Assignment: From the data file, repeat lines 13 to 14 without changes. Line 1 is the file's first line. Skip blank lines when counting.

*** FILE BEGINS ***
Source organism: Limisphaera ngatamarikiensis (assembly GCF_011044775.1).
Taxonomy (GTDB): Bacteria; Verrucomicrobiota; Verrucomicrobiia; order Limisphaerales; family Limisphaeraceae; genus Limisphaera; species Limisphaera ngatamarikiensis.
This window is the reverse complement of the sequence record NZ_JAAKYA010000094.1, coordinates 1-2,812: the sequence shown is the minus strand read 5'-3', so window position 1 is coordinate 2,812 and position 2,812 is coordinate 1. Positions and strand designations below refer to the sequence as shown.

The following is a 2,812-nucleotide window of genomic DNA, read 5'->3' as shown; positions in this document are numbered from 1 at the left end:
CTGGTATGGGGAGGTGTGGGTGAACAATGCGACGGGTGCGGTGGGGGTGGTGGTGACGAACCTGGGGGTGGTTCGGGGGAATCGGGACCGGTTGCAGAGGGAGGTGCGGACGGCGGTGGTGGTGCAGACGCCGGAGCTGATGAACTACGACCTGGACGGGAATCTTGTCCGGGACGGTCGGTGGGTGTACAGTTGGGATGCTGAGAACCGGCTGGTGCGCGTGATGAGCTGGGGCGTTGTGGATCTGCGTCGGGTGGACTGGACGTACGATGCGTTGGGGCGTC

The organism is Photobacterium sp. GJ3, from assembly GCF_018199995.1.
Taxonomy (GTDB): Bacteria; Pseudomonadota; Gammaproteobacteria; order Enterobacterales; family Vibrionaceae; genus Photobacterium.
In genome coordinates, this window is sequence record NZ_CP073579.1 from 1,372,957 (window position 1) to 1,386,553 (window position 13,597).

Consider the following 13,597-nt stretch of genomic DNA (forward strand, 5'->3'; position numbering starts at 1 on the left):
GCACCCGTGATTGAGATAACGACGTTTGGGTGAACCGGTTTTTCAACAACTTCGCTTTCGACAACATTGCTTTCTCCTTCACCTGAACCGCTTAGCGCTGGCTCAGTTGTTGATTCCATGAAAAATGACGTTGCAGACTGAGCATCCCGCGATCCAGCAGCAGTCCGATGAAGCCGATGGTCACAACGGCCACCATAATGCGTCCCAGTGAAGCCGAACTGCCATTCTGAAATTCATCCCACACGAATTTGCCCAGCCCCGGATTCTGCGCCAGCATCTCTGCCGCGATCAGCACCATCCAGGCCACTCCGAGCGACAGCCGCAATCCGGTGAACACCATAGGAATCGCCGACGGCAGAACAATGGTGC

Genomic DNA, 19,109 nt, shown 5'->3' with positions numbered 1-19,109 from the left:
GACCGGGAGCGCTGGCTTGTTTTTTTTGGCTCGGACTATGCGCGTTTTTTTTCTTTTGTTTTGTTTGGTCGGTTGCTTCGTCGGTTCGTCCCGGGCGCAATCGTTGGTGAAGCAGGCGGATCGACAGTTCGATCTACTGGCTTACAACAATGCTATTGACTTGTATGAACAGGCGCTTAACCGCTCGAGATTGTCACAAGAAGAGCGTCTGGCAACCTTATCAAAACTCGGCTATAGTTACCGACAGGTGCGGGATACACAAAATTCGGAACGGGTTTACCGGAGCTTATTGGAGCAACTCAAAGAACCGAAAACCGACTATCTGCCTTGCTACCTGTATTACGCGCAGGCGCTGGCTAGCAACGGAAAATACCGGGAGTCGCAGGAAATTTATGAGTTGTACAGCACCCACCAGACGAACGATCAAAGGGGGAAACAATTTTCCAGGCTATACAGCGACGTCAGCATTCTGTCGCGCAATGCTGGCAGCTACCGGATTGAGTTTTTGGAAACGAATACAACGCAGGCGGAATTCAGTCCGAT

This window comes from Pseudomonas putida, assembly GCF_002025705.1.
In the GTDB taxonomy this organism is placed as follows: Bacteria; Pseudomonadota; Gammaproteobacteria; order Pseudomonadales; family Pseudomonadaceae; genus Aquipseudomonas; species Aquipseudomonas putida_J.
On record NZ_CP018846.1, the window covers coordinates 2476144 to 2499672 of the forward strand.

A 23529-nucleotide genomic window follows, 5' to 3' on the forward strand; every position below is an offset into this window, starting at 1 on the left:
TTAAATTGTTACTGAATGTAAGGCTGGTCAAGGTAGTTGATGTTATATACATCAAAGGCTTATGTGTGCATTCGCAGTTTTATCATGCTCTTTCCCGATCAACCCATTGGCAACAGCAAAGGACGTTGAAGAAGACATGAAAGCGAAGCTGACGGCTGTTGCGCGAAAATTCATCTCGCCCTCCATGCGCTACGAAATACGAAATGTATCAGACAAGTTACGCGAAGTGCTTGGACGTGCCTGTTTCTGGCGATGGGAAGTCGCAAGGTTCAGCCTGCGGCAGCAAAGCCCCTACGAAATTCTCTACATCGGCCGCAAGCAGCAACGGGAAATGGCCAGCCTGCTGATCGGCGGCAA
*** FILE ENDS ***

This window comes from Pseudomonas putida, assembly GCF_002025705.1.
In the GTDB taxonomy this organism is placed as follows: Bacteria; Pseudomonadota; Gammaproteobacteria; order Pseudomonadales; family Pseudomonadaceae; genus Aquipseudomonas; species Aquipseudomonas putida_J.